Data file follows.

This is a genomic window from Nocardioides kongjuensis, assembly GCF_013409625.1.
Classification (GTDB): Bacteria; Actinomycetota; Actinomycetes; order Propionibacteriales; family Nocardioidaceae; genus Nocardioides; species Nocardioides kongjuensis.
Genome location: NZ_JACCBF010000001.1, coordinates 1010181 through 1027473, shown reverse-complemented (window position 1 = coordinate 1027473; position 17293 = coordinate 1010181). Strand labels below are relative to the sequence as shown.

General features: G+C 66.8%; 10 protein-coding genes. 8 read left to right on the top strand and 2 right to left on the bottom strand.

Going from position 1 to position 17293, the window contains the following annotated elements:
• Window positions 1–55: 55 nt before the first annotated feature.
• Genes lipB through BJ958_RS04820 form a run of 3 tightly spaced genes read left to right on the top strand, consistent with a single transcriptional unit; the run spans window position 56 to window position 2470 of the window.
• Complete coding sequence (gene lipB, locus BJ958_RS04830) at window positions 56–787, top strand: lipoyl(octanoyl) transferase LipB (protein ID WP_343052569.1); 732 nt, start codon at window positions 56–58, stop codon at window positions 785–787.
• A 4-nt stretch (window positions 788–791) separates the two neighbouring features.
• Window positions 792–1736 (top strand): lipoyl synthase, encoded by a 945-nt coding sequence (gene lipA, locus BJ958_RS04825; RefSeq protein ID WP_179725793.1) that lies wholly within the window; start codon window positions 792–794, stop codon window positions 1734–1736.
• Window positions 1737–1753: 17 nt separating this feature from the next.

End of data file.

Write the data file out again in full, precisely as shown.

This is a genomic window from Nocardioides kongjuensis, assembly GCF_013409625.1.
Classification (GTDB): Bacteria; Actinomycetota; Actinomycetes; order Propionibacteriales; family Nocardioidaceae; genus Nocardioides; species Nocardioides kongjuensis.
Genome location: NZ_JACCBF010000001.1, coordinates 1010181 through 1027473, shown reverse-complemented (window position 1 = coordinate 1027473; position 17293 = coordinate 1010181). Strand labels below are relative to the sequence as shown.

General features: G+C 66.8%; 10 protein-coding genes. 8 read left to right on the top strand and 2 right to left on the bottom strand.

Going from position 1 to position 17293, the window contains the following annotated elements:
• Window positions 1–55: 55 nt before the first annotated feature.
• Genes lipB through BJ958_RS04820 form a run of 3 tightly spaced genes read left to right on the top strand, consistent with a single transcriptional unit; the run spans window position 56 to window position 2470 of the window.
• Complete coding sequence (gene lipB, locus BJ958_RS04830) at window positions 56–787, top strand: lipoyl(octanoyl) transferase LipB (protein ID WP_343052569.1); 732 nt, start codon at window positions 56–58, stop codon at window positions 785–787.
• A 4-nt stretch (window positions 788–791) separates the two neighbouring features.
• Window positions 792–1736 (top strand): lipoyl synthase, encoded by a 945-nt coding sequence (gene lipA, locus BJ958_RS04825; RefSeq protein ID WP_179725793.1) that lies wholly within the window; start codon window positions 792–794, stop codon window positions 1734–1736.
• Window positions 1737–1753: 17 nt separating this feature from the next.